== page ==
Tuesday, December 29, 2009

Experimenting with almond flour: Banana bread

We came home to some super-ripe bananas in the fruit bowl... forgot to freeze those before we took off on vacation! My first thought with ripe bananas is banana bread, of course. I have a tried and true basic banana bread recipe in Fanny Farmer that I've used forever, but lately I've been wanting to experiment with almond flour as an ingredient, and that's something I don't think dear Fanny knew anything about. A blog about gluten-free cooking that I look in on occasionally, Elena's Pantry, advocates almond flour, and even though I don't need to avoid gluten (that I know of...), it just sounds good to me. Nutty and yummy and all that.

Of course, when I looked at the fat content of almond flour, I did a little quick breath intake and thought, "Oh my, well, at least it's the GOOD fat." Since I've been eating pretty much non-stop on the BAD fat lately, might as well do a bit of battle with the good... So I took Elena's recipe and fiddled with it--added back a bit of the Fanny--and it turned out wonderfully. Next time I might just make it with just the almond flour and skip the whole wheat entirely... we'll see.

Sher's experimental banana bread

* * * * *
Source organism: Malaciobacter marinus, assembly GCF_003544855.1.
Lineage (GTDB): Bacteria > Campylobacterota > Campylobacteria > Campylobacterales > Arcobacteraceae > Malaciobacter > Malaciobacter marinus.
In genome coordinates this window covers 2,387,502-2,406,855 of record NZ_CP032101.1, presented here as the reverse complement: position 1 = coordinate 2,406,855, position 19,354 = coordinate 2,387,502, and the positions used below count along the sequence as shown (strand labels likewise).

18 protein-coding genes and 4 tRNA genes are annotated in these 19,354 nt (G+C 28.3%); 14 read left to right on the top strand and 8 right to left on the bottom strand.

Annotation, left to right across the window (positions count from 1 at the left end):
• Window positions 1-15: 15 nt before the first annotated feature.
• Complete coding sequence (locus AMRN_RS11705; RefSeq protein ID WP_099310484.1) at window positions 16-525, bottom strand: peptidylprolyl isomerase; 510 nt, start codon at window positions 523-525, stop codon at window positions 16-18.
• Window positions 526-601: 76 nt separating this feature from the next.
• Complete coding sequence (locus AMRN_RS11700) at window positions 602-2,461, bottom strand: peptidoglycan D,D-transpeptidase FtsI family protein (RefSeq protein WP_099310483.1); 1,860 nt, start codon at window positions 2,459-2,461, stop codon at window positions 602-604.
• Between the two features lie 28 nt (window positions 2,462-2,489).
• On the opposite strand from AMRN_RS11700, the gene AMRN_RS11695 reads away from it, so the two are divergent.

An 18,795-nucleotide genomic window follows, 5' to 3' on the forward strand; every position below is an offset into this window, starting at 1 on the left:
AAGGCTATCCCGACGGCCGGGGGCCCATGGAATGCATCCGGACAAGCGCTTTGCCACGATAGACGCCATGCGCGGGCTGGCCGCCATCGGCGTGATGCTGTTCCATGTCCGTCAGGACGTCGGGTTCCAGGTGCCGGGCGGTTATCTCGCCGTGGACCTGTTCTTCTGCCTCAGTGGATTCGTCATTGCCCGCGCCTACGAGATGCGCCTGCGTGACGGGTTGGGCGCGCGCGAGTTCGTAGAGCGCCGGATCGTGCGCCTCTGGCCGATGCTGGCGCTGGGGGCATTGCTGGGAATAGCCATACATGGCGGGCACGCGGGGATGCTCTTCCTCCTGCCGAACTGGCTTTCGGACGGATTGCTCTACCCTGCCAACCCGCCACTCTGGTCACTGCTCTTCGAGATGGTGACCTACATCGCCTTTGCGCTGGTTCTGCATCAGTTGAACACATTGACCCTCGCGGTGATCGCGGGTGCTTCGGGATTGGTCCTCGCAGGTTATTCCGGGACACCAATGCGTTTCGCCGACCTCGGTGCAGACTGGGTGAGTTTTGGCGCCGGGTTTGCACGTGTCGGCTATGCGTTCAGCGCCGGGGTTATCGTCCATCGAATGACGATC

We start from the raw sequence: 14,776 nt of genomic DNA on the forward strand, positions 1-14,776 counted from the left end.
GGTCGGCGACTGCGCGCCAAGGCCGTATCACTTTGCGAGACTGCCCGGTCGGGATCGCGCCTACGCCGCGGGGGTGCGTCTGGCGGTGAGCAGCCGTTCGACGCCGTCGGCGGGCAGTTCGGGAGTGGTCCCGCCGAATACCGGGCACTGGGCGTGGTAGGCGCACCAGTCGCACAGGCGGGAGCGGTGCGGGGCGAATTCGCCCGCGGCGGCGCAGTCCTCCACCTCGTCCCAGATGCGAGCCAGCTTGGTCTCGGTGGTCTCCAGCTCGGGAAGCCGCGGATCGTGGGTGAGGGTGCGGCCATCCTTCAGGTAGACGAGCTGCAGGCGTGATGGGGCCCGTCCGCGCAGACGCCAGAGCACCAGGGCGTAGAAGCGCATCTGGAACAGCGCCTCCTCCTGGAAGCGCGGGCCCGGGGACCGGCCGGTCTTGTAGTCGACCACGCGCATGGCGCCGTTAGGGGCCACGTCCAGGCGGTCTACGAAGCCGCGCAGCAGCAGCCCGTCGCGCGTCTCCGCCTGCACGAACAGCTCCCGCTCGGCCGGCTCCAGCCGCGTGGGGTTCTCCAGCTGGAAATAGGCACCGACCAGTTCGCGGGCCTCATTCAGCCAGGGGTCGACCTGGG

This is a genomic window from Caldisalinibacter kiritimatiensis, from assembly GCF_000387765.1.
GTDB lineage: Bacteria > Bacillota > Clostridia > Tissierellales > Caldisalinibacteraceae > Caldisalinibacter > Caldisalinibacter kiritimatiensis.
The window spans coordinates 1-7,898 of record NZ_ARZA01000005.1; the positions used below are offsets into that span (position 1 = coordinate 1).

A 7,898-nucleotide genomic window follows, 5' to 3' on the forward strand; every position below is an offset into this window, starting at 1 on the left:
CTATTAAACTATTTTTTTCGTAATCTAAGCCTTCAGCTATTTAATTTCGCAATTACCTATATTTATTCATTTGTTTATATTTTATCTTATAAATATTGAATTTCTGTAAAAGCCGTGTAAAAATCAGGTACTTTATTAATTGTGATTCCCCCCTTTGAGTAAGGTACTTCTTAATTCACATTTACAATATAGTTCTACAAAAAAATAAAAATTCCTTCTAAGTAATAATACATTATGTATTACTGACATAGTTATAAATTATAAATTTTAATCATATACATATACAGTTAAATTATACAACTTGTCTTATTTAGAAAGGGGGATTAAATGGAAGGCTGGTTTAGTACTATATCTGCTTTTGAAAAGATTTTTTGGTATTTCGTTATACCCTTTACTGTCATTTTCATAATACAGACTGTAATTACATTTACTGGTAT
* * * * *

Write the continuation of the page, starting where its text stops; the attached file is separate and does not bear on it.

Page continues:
2 cups blanched almond flour
2 cups whole wheat flour
½ teaspoon salt
1 ½ teaspoons baking soda
½ cup brown sugar
½ cup canola oil
3 eggs, whisked
1 tablespoon vanilla extract
4 bananas, mashed

In a large bowl, mix together whole wheat flour, almond flour, salt and baking soda. In a smaller bowl, combine mashed bananas, brown sugar, oil, eggs and vanilla. Mix wet ingredients into dry. Place batter in two greased/sprayed loaf pans. Bake at 350° for 40 minutes, or until skewer inserted into the bread comes out dry. Remove from oven and allow to cool.

I especially like the texture of the bread, and the feel as you're chewing; it's just less wheaty. It's hard to know how to describe it, exactly... you'll just have to try baking with almond flour. I think this ingredient is going to find its way into more of my recipes in the future...


  1. Now, can I just substitute unbleached flour for the almond flour and use your recipe that way? Looks wonderful.

    I am making little chocolate flourless cakes for New Year's Eve dinner. One would think we had run out of desserts already but no, just want those little cakes!!

    Thanks for the inspiration.

  2. I think you could, and the results should be quite similar. You might start with just 1.5 cups of unbleached and see how it is, texture-wise, and add the last half if it still seems a bit wet.

    Happy baking, Ma!

  3. I am definetly going to try this recipe.


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